Economists were looking for a big rebound in retail sales in April from a dismal showing in March.
The rebound came, but it was less than the Econoday consensus estimate of .6%. However, revisions took March from -0.2% to +0.1%.
Retail sales did recover in April but not as much as expected, up 0.4 percent overall and up 0.3 percent excluding autos which both miss Econoday’s consensus estimates by 2 tenths. Core readings are likewise soft, up 0.3 percent ex-auto ex-gas which misses the consensus by 1 tenth and up only 0.2 percent for the control group where a 0.4 percent gain was the call.
Vehicle sales rose 0.7 percent in April following three straight sizable declines. Nonstore retailers continue to outperform with electronics & appliances showing a second strong gain. But showing a third month of weakness and hinting at lack of demand for basic goods is the general merchandise category where the department store subcomponent, in an echo of company news out of the sector, shows only marginal strength.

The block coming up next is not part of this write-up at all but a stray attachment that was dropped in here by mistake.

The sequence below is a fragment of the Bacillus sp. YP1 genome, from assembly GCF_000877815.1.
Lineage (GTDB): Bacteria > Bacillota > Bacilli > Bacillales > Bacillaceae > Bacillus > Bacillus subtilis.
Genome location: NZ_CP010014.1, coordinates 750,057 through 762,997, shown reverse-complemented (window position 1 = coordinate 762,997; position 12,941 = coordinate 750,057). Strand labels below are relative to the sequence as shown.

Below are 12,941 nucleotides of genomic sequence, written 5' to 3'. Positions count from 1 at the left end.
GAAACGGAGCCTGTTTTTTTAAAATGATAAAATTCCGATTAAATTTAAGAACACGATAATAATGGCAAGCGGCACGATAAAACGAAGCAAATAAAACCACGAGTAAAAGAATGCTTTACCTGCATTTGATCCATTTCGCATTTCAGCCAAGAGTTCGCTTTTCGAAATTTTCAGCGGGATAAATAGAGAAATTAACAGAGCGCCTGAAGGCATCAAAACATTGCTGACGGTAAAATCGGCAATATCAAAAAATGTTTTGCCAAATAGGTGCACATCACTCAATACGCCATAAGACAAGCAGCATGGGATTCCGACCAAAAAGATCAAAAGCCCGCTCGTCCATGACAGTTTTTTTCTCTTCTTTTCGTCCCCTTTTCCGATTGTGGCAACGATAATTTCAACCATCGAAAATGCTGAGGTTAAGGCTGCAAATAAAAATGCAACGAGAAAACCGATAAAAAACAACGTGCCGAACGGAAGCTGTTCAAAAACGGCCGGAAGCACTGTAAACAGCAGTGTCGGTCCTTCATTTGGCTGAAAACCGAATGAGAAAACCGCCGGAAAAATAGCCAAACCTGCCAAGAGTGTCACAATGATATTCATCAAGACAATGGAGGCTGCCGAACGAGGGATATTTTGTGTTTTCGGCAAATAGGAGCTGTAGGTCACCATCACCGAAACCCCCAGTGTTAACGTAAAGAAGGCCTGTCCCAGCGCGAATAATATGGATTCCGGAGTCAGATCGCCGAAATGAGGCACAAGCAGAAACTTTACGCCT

Revisions are helpful but again but by much. The overall rate for March is revised 3 tenths higher to plus 0.1 percent but February, at minus 0.2 percent, is unrevised. The upward revision for March will be a modest plus for first-quarter GDP where the first estimate on consumer spending came in barely positive and at an expansion low.
Consumer confidence may be through the roof but retail sales, and consumer spending in general, has been stuck on the ground. Despite a very easy comparison against a very weak first quarter, second quarter consumer spending is off to no better than a moderate start.
Retail Sales by Category
For the year, January through April, general merchandise store sales are down -.3 percent.
Department stores have been getting killed. For the year, department stores sales are down a whopping 5.2 percent.
Mike “Mish” Shedlock